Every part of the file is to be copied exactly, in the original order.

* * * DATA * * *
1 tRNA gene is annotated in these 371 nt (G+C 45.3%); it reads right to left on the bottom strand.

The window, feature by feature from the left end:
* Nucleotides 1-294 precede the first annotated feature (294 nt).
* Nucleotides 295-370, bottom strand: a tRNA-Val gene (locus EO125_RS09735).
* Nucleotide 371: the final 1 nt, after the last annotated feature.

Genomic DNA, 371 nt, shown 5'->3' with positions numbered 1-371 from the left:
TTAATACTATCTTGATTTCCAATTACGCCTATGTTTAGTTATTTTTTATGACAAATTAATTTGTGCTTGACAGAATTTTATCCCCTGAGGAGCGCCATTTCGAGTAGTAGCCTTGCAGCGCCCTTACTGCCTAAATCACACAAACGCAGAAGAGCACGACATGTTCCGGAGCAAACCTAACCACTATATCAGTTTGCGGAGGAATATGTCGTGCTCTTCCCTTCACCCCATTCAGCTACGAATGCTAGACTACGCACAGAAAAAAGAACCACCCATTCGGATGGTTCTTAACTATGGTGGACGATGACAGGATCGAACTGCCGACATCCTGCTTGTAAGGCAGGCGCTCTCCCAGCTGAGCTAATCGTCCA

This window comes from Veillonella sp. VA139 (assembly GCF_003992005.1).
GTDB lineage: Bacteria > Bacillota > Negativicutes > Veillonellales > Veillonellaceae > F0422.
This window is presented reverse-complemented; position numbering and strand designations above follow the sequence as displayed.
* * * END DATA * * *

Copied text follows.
1 tRNA gene is annotated in these 371 nt (G+C 45.3%); it reads right to left on the bottom strand.

The window, feature by feature from the left end:
* Nucleotides 1-294 precede the first annotated feature (294 nt).
* Nucleotides 295-370, bottom strand: a tRNA-Val gene (locus EO125_RS09735).
* Nucleotide 371: the final 1 nt, after the last annotated feature.

Genomic DNA, 371 nt, shown 5'->3' with positions numbered 1-371 from the left:
TTAATACTATCTTGATTTCCAATTACGCCTATGTTTAGTTATTTTTTATGACAAATTAATTTGTGCTTGACAGAATTTTATCCCCTGAGGAGCGCCATTTCGAGTAGTAGCCTTGCAGCGCCCTTACTGCCTAAATCACACAAACGCAGAAGAGCACGACATGTTCCGGAGCAAACCTAACCACTATATCAGTTTGCGGAGGAATATGTCGTGCTCTTCCCTTCACCCCATTCAGCTACGAATGCTAGACTACGCACAGAAAAAAGAACCACCCATTCGGATGGTTCTTAACTATGGTGGACGATGACAGGATCGAACTGCCGACATCCTGCTTGTAAGGCAGGCGCTCTCCCAGCTGAGCTAATCGTCCA

This window comes from Veillonella sp. VA139 (assembly GCF_003992005.1).
GTDB lineage: Bacteria > Bacillota > Negativicutes > Veillonellales > Veillonellaceae > F0422.
This window is presented reverse-complemented; position numbering and strand designations above follow the sequence as displayed.